9

When looking at the limits of a running process, I see

Max pending signals       15725
  • What is this?
  • How can I determine a sensible value for a busy service?

Generally, I can't seem to find a page that explains what each limit is. Some are pretty self-explanatory (max open files), some less so (max msgqueue size).

  • On a nearly up-to-date Arch linux, kernel 3.14.37-1-lts, zsh, I get sigpending 31603. Why are these limits such weird numbers (i.e. not a power of 2)? – Bruce Ediger Apr 21 '15 at 13:37
6

According to the manual page of sigpending:

sigpending() returns the set of signals that are pending for delivery to the calling thread (i.e., the signals which have been raised while blocked).

So, it is meant the signals (sigterm, sigkill, sigstop, ...) that are waiting until the process comes out of the D (uninterruptible sleep) state. Usually a process is in that state when it is waiting for I/O. That sleep can't be interrupted. Even sigkill (kill -9) can't and the kernel waits until the process wakes up (the signal is pending for delivery so long).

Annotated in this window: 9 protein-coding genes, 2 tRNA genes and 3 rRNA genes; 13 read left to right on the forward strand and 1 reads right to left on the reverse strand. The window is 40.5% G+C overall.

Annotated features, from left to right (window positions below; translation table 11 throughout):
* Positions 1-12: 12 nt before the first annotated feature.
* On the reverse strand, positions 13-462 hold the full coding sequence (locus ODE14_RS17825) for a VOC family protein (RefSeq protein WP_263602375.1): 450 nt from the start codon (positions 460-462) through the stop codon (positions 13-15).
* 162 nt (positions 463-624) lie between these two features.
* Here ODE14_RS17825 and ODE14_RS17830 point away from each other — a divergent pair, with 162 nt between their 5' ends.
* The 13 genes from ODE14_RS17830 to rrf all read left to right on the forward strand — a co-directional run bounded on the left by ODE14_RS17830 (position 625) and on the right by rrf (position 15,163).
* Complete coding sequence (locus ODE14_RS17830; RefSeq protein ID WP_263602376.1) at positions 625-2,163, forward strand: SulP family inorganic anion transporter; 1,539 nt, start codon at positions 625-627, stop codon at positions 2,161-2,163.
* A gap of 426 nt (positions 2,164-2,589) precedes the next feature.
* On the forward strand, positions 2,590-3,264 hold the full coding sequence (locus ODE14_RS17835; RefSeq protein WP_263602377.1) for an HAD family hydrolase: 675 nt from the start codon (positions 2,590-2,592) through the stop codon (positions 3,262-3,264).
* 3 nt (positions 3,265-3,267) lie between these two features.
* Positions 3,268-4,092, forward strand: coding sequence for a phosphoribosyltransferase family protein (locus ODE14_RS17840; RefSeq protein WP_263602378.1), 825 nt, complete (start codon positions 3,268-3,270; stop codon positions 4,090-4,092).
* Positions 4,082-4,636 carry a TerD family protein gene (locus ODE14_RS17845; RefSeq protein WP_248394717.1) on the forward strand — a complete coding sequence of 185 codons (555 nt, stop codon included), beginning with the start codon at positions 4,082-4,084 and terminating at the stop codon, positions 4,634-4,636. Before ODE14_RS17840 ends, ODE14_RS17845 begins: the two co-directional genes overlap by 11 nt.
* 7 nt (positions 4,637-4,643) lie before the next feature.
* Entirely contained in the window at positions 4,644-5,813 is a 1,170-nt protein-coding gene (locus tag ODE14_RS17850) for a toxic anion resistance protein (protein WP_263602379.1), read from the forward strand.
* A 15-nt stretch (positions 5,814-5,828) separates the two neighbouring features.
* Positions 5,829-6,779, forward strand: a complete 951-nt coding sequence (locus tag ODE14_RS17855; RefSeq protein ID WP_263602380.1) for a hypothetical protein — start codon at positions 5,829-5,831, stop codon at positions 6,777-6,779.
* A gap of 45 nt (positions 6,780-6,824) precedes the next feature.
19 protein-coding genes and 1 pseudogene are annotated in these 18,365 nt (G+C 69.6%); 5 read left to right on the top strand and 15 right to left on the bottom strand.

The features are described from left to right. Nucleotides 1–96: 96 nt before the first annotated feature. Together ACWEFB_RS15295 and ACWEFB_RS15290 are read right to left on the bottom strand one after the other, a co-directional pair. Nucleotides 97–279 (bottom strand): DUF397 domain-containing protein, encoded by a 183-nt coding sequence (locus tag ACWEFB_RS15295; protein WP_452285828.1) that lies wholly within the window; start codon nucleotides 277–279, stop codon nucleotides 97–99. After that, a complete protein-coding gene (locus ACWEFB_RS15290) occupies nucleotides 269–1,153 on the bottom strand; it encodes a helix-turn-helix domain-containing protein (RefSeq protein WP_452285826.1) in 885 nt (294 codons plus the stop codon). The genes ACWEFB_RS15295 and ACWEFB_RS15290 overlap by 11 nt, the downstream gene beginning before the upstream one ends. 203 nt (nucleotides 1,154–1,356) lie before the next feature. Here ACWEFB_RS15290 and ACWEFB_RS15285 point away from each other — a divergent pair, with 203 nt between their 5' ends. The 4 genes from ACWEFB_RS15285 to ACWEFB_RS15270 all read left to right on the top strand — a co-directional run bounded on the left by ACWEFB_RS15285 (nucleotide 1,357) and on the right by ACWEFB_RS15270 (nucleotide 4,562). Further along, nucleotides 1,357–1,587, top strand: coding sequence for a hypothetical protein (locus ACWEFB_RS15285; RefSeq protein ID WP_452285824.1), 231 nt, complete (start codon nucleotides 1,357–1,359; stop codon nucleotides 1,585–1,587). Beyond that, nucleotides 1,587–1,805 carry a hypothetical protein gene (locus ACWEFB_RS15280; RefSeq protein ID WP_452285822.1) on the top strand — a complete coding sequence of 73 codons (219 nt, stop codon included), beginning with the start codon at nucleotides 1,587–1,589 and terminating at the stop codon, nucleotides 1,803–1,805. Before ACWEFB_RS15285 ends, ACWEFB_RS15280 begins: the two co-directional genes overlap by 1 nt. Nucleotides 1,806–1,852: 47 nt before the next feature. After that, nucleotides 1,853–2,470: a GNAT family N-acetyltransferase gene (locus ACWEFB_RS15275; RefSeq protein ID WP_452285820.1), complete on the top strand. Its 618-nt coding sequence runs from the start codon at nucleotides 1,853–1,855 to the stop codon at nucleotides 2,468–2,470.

For the other unclear values, I would take a look in the manual page of limits.conf.

  • It's the manual pages for sigqueue and setrlimit that you really should be looking at. – JdeBP Apr 21 '15 at 15:14
0

Process limits are controled by setrlimit(2)

So you can look into its manpage:

RLIMIT_SIGPENDING (Since Linux 2.6.8)

Specifies the limit on the number of signals that may be queued for the real user ID of the calling process. Both standard and real-time signals are counted for the purpose of checking this limit. However, the limit is enforced only for sigqueue(3); it is always possible to use kill(2) to queue one instance of any of the signals that are not already queued to the process.

Generally, you can get the most detailed information when you look into manpages of syscalls. C is the mother tongue of UNIX/Linux.

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